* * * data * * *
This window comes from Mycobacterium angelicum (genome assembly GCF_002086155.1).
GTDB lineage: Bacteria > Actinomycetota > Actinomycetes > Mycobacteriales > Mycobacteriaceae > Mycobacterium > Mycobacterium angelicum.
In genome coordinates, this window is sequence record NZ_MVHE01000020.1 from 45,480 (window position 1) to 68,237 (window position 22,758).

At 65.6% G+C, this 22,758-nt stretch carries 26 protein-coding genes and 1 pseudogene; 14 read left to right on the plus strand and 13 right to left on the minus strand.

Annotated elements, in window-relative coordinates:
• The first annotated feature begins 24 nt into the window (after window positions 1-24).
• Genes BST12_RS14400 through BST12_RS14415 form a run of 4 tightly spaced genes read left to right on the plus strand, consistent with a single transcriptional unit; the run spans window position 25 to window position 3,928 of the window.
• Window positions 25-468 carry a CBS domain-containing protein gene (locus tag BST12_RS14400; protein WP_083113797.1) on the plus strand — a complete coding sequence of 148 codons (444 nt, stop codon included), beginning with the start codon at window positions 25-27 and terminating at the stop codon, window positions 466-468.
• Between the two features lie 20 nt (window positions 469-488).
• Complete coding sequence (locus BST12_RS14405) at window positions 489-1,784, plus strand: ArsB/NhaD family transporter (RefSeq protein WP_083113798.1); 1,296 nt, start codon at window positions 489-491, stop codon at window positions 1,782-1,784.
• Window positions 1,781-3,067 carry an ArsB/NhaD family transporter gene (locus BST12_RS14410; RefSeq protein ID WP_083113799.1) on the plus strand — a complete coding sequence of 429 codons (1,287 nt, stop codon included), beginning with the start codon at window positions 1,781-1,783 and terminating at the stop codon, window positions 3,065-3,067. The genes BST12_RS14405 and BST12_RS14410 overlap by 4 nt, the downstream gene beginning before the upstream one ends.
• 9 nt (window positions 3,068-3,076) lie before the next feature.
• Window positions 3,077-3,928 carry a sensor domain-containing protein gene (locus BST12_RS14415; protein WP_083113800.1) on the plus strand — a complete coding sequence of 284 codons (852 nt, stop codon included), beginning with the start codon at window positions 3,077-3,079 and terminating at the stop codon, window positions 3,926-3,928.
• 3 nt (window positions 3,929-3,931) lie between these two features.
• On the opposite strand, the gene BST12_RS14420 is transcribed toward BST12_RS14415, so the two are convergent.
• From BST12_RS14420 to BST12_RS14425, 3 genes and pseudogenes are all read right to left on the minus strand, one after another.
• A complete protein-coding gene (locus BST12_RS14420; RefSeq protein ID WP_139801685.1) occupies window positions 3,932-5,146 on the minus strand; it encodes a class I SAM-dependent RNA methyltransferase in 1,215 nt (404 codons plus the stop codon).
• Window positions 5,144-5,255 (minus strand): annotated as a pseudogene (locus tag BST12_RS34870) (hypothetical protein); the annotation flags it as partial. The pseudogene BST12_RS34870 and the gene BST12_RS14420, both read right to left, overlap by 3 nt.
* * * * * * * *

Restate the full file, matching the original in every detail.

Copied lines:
This window comes from Mycobacterium angelicum (genome assembly GCF_002086155.1).
GTDB lineage: Bacteria > Actinomycetota > Actinomycetes > Mycobacteriales > Mycobacteriaceae > Mycobacterium > Mycobacterium angelicum.
In genome coordinates, this window is sequence record NZ_MVHE01000020.1 from 45,480 (window position 1) to 68,237 (window position 22,758).

At 65.6% G+C, this 22,758-nt stretch carries 26 protein-coding genes and 1 pseudogene; 14 read left to right on the plus strand and 13 right to left on the minus strand.

Annotated elements, in window-relative coordinates:
• The first annotated feature begins 24 nt into the window (after window positions 1-24).
• Genes BST12_RS14400 through BST12_RS14415 form a run of 4 tightly spaced genes read left to right on the plus strand, consistent with a single transcriptional unit; the run spans window position 25 to window position 3,928 of the window.
• Window positions 25-468 carry a CBS domain-containing protein gene (locus tag BST12_RS14400; protein WP_083113797.1) on the plus strand — a complete coding sequence of 148 codons (444 nt, stop codon included), beginning with the start codon at window positions 25-27 and terminating at the stop codon, window positions 466-468.
• Between the two features lie 20 nt (window positions 469-488).
• Complete coding sequence (locus BST12_RS14405) at window positions 489-1,784, plus strand: ArsB/NhaD family transporter (RefSeq protein WP_083113798.1); 1,296 nt, start codon at window positions 489-491, stop codon at window positions 1,782-1,784.
• Window positions 1,781-3,067 carry an ArsB/NhaD family transporter gene (locus BST12_RS14410; RefSeq protein ID WP_083113799.1) on the plus strand — a complete coding sequence of 429 codons (1,287 nt, stop codon included), beginning with the start codon at window positions 1,781-1,783 and terminating at the stop codon, window positions 3,065-3,067. The genes BST12_RS14405 and BST12_RS14410 overlap by 4 nt, the downstream gene beginning before the upstream one ends.
• 9 nt (window positions 3,068-3,076) lie before the next feature.
• Window positions 3,077-3,928 carry a sensor domain-containing protein gene (locus BST12_RS14415; protein WP_083113800.1) on the plus strand — a complete coding sequence of 284 codons (852 nt, stop codon included), beginning with the start codon at window positions 3,077-3,079 and terminating at the stop codon, window positions 3,926-3,928.
• 3 nt (window positions 3,929-3,931) lie between these two features.
• On the opposite strand, the gene BST12_RS14420 is transcribed toward BST12_RS14415, so the two are convergent.
• From BST12_RS14420 to BST12_RS14425, 3 genes and pseudogenes are all read right to left on the minus strand, one after another.
• A complete protein-coding gene (locus BST12_RS14420; RefSeq protein ID WP_139801685.1) occupies window positions 3,932-5,146 on the minus strand; it encodes a class I SAM-dependent RNA methyltransferase in 1,215 nt (404 codons plus the stop codon).
• Window positions 5,144-5,255 (minus strand): annotated as a pseudogene (locus tag BST12_RS34870) (hypothetical protein); the annotation flags it as partial. The pseudogene BST12_RS34870 and the gene BST12_RS14420, both read right to left, overlap by 3 nt.